On Thursday afternoon, I was out at Queens College, running through some of my music with the student bigband. This was fun but also unbelievably draining, and by the time I got home and dropped off the music folders, it was already getting kinda late -- but it was also Amanda's last night in town, so I quickly refueled and headed back out to meet her at Ace of Clubs for the French/Brazilia showcase. We both got there too late to catch any of the French groups, but the Brazilian rockers Sweet Fanny Adams and The River Raid were both endearing, if not precisely what you'd expect when you learn a band is from Brazil. If there was a hint of CSS or Os Mutantes in Sweet Fanny Adams's slack pop-punk or in The River Raid's cheeky over-the-top swagger, it seemed buried pretty deep. Obviously, not everyone is obliged to fly the flag for the music of their native land, even when it's as rich and as deep as Brazil's -- but on a gut level, even though I enjoyed both bands, it's impossible not to feel that something is somehow amiss when you hear Brazilian musicians play in a rhythmically inflexible style.
According to the official schedule, that should have been it for the night, but as we were walking out, we spotted a girl holding an accordion. We learned she belonged to Kagero, a self-described "Japanese Gypsy Rock" band. Their flier has a quote which compares them to "'Fiddler on the Roof' starring 'Panic at the Disco,'" which honestly did not inspire confidence... but then the acoustic guitarist jumped up on a table and began strumming, and the other members of the group -- on violin, bass, and strap-on marching-band style drums -- circulated through the audience with an all-acoustic prelude. It worked -- we stayed.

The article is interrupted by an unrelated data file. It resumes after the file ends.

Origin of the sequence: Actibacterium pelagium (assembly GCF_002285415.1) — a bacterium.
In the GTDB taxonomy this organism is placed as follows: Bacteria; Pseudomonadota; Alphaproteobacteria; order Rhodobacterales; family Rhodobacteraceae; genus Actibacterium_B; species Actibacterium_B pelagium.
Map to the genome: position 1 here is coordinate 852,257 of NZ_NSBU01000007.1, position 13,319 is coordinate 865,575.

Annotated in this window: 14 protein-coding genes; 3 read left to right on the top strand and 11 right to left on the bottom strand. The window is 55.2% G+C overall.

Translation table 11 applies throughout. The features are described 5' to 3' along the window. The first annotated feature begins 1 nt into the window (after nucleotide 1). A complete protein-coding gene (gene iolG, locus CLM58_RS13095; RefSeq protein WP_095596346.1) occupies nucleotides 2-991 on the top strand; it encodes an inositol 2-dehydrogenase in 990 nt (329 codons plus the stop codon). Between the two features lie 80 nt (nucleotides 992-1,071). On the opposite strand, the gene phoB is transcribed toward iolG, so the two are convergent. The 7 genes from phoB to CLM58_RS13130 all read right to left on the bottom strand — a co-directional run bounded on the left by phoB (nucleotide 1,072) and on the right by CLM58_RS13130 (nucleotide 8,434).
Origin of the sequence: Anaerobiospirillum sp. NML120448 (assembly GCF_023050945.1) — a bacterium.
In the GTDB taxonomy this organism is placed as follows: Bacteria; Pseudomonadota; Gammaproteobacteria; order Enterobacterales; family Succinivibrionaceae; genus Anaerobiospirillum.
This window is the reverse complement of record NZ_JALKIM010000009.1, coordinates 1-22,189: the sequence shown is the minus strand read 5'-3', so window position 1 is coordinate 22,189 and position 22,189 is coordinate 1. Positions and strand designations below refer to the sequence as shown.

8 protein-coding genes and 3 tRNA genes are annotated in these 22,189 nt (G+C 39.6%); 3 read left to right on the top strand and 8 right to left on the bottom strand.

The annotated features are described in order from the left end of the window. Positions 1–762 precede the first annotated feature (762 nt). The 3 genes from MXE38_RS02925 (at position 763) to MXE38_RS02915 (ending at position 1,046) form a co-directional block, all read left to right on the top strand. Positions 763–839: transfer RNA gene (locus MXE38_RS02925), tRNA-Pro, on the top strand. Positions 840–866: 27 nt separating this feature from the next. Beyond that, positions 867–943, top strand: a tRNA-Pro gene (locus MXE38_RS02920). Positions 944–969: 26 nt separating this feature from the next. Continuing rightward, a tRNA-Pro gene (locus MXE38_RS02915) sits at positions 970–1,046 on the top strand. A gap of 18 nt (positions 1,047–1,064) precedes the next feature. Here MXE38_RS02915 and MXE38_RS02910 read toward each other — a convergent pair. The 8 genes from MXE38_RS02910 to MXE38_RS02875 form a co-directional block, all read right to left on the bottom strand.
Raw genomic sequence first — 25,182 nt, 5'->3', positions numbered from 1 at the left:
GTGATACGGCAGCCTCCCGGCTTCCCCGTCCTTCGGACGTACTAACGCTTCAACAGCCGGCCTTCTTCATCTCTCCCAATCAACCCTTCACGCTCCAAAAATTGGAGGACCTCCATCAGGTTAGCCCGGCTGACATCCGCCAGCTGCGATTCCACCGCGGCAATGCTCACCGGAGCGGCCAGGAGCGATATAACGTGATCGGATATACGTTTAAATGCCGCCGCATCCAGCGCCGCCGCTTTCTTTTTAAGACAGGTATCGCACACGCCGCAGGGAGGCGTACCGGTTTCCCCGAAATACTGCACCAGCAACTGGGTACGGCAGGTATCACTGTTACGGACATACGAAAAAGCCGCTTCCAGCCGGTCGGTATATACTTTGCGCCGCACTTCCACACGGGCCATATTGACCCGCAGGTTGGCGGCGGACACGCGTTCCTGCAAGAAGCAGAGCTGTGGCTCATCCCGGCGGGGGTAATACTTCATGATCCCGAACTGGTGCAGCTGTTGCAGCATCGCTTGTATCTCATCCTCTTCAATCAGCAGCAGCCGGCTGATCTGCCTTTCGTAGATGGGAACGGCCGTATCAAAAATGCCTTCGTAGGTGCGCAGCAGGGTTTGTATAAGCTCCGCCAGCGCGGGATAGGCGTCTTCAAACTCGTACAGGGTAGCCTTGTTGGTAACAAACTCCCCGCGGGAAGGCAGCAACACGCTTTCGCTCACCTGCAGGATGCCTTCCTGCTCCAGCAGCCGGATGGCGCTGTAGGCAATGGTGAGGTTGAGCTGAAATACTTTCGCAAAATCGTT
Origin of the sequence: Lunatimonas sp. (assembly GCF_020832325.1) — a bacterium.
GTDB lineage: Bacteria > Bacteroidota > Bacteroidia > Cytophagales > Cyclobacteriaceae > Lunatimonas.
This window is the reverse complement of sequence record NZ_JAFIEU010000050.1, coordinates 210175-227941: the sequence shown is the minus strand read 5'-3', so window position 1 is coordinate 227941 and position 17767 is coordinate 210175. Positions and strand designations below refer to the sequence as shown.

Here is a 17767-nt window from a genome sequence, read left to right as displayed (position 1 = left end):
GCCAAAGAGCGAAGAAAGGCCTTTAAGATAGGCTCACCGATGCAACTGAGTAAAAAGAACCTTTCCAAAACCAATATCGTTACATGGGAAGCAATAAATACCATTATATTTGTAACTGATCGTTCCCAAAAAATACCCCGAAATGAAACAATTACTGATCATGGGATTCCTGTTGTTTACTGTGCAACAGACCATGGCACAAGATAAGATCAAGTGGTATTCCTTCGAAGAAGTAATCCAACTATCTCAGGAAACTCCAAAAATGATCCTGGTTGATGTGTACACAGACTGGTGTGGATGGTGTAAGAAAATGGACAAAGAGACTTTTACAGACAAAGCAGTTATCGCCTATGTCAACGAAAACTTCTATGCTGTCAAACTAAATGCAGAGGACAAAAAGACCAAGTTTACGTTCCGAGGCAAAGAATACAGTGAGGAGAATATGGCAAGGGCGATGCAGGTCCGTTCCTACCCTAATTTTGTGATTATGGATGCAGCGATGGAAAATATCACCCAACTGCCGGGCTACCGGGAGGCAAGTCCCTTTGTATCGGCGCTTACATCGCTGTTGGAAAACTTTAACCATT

Unfortunately, once Kagero took the stage and began playing, technical gremlins began multiplying. The leader's acoustic guitar wasn't coming through in the PA, and the band and sound tech squabbled over what (and who) was to blame. Guitars and DIs were swapped out, to no avail. It was looking increasingly unlikely that the show could be salvaged, but finally the leader made the obvious call -- "Fuck it -- we'll play acoustic." He brought the vocal mic into the middle of the room, and the band came down from the stage to play a truly cathartic set of clap-and-stomp-along Gypsy party music in the middle of the crowd (which at this point was, like, a dozen people). But the energy of the moment touched off a crazy dance party amongst the Brazilians, who also began dismantling the on-stage drum kit, bringing the toms into the audience so they could join in the madness.
And that's when Kagero started busting out some traditional Brazilian songs...
PREVIOUSLY:CMJ Day Zero
CMJ Day One
CMJ Day Two
MORE:CMJ Day Four
CMJ Day Five